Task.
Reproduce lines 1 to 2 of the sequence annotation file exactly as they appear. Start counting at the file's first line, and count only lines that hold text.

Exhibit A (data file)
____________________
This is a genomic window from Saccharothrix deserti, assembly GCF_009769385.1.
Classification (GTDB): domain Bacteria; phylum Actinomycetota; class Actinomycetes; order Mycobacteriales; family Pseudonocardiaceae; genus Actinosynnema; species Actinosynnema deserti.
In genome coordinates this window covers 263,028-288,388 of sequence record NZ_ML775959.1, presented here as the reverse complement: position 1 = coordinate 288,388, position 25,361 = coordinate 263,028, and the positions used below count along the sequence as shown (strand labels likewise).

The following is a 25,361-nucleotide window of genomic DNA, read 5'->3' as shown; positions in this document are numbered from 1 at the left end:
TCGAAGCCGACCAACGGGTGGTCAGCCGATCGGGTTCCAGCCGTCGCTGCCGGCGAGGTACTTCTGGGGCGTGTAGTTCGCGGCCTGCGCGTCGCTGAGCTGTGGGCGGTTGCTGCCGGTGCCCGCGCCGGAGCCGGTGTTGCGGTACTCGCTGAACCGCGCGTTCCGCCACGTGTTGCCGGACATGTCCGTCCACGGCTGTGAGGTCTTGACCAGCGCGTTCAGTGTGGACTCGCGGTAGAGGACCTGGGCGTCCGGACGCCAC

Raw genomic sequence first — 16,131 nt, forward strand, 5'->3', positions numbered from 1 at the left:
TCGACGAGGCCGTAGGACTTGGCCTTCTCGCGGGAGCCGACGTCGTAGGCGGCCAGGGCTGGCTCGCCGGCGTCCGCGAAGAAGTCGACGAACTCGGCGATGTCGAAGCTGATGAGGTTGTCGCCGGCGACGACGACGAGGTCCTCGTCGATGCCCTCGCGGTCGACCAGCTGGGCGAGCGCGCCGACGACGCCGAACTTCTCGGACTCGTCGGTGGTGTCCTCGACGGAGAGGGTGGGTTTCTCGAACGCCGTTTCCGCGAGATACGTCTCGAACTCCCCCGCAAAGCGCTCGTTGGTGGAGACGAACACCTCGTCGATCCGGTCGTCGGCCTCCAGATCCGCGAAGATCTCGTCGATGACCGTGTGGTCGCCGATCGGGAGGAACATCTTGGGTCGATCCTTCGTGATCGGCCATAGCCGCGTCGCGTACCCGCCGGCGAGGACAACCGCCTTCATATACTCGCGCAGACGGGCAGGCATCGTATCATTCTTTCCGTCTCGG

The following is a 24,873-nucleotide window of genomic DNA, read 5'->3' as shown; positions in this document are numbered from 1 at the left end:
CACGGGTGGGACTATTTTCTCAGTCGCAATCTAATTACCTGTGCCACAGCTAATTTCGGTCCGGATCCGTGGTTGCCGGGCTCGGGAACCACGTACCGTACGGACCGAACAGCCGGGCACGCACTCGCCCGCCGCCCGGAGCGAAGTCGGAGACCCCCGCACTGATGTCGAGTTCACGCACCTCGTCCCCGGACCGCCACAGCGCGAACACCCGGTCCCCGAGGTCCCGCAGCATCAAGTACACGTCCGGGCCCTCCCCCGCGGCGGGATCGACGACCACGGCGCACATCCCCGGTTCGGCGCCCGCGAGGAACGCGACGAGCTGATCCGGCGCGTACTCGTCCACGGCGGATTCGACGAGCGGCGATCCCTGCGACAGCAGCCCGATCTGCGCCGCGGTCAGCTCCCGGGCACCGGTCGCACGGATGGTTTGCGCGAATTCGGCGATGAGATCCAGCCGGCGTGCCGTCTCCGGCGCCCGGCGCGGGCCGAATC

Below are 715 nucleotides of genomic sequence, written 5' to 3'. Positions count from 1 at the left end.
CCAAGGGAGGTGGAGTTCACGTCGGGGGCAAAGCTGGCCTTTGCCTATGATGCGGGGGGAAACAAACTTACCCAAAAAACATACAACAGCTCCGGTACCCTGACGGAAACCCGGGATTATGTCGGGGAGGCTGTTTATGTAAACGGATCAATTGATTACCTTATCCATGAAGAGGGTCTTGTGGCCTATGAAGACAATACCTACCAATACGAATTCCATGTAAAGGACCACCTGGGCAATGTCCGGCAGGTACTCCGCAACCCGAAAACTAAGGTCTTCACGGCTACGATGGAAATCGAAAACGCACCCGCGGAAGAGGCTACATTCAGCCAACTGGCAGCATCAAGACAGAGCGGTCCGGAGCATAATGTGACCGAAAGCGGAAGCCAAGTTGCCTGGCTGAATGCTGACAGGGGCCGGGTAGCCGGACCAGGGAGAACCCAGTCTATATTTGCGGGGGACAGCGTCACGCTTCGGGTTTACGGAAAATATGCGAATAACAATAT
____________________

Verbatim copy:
This is a genomic window from Saccharothrix deserti, assembly GCF_009769385.1.
Classification (GTDB): domain Bacteria; phylum Actinomycetota; class Actinomycetes; order Mycobacteriales; family Pseudonocardiaceae; genus Actinosynnema; species Actinosynnema deserti.